Turmeric: Is There A Big Pharma-Media Conspiracy Against This Herb?
By Jon Yaneff, CNP - Natural Blaze
December 29, 2017
Everywhere you go, turmeric
is there. It’s in your food, fused into your latte or tea, part of your skin-healing facemask. And some people even juice the stuff! What’s more, doctors are treating everything from Alzheimer’s disease to cancer with it. Whether used whole
or in supplement form, there is seemingly nothing it can’t do.
Turmeric, also known as Curcuma longa, is the Swiss army knife of the herb kingdom. This legendary spice has been used in Chinese and Indian folk medicine for over 5,000 years.
Is Turmeric as Effective as Conventional Drugs?
Turmeric is such an icon in the culinary and natural medicinal worlds that it often reminds me of a superhero. Today, 10,000-plus studies reference the powerful effects of turmeric and curcumin (its
most active ingredient) in the treatment or prevention of several horrific diseases. A growing number of researchers have even concluded that this spice compares favorably with various conventional drugs, including antidepressants, anti-inflammatories, and
even chemotherapy drugs.
Turmeric and the powerful polyphenol curcumin have been fighting crime (I mean disease) for millennia with much success. At the same time, the super villain Big Pharma (aka the pharmaceutical industry) will do whatever it takes
to stand in its way. After all, nothing bothers Big Pharma more than natural, side effect-free solutions that work as well as or better than the pharmaceutical drugs they offer.
Media Attacks Turmeric, but Should You Believe Them?
The mainstream media appears to be the ally of drug companies. Exaggerated, embellished, and possibly fabricated headlines regularly make bad guys out of natural remedies that evidence suggests protect and heal us.
For instance, a Forbes headline
read: “Everybody Needs To Stop With This Turmeric Molecule.” Another publication stated: “Forget What You’ve Heard: Turmeric Seems To Have Zero Medicinal Properties.” The job of these attention-grabbing titles is to warn scientists
and consumers that curcumin, and likely turmeric itself, is a “waste of money and time.”
Where is all this coming from? The basis for this attack stems from a paper published in the Journal of Medicinal Chemistry in January. The perspective
review stated that no double-blind, placebo-controlled, human trials (randomized control trials; RCTs) of curcumin have been successful. As a result, news outlets reported that curcumin doesn’t do anything for your health at all.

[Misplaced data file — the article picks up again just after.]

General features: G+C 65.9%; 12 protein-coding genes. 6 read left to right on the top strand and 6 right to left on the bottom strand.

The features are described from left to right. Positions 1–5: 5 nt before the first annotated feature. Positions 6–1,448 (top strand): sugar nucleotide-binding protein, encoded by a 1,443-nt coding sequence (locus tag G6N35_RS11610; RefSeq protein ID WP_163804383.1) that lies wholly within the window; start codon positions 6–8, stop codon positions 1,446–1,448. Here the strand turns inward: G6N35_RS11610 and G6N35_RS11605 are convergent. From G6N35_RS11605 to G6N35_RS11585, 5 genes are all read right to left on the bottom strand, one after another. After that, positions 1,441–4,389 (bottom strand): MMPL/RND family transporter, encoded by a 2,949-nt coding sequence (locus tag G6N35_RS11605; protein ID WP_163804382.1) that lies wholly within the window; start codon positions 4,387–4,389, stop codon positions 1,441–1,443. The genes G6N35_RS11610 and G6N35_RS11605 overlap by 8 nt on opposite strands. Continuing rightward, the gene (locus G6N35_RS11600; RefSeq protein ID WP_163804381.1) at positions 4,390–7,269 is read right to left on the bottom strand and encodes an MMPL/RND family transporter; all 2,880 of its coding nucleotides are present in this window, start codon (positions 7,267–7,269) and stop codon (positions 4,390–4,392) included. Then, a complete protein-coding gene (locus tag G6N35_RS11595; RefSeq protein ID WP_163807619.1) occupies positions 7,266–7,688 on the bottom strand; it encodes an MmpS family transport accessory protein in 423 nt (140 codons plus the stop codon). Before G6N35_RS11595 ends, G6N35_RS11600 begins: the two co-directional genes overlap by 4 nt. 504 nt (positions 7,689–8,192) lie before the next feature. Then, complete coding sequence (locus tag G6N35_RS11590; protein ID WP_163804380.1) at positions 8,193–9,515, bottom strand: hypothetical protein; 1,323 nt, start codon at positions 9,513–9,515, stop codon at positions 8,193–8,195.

an over-simplistic conclusion to come to. You see, the media and some scientists will ignore anything that isn’t a RCT. In other words, the first-hand experiences of success using turmeric are deemed as “anecdotal claims.” And thought of
as completely worthless. Also discarded are the thousands of animal (in vivo) and cell (in vitro) studies that illustrate the therapeutic properties of turmeric and curcumin.
The basis for such ignorance is seemingly political, since researchers cannot
prove that turmeric, or specifically curcumin, is useful as a drug. Conventional drug development studies run clinical tests on particular compounds, like curcumin. Chemists will favor a reductionist approach with chemicals—and how they interact with
the body—while overlooking the fact that herbs have other properties.
The problem with this is that when you isolate a single constituent from a herb or whole food, it behaves more like a chemical and less like a natural food. Basically, extracting
curcumin changes the functional properties of turmeric. Therefore, it is unfair to say that, since you have not found the healing powers of curcumin (in certain studies), the healing power of turmeric doesn’t exist. This is a flaw within medicinal chemistry,
where the object of the study no longer is seen as a living thing.
Don’t Believe the Anti-Turmeric Hype
Overall, turmeric is much more than curcumin. Its hundreds of components all must work together to benefit a person’s
health. While Big Pharma wants to create synthetic curcumin analogs that can be patented, bad curcumin research fails to show positive results experienced by traditional cultures that use natural turmeric.
And, although the media didn’t mention
this part, the researchers suggested that future studies take a more holistic approach into account for its chemically diverse elements. They may synergistically add to its potential health benefits.
So, as turmeric gains popularity, the media will
continue to discourage you from it. Should one study with an agenda negate the thousands of positive studies that support the beneficial power of this remarkable spice?
Ji, S., “Forbes Leads Media Attack Against
Turmeric Health Benefits,” GreenMedInfo, February 2, 2017; http://www.greenmedinfo.com/blog/forbes-leads-media-attack-against-turmerics-health-benefits, last accessed July 13, 2017.
Ji, S., “800 Reasons Turmeric Threatens Big Pharma,”
GreenMedInfo, July 4, 2016; http://www.greenmedinfo.com/blog/800-reasons-turmeric-threatens-big-pharma, last accessed July 13, 2017.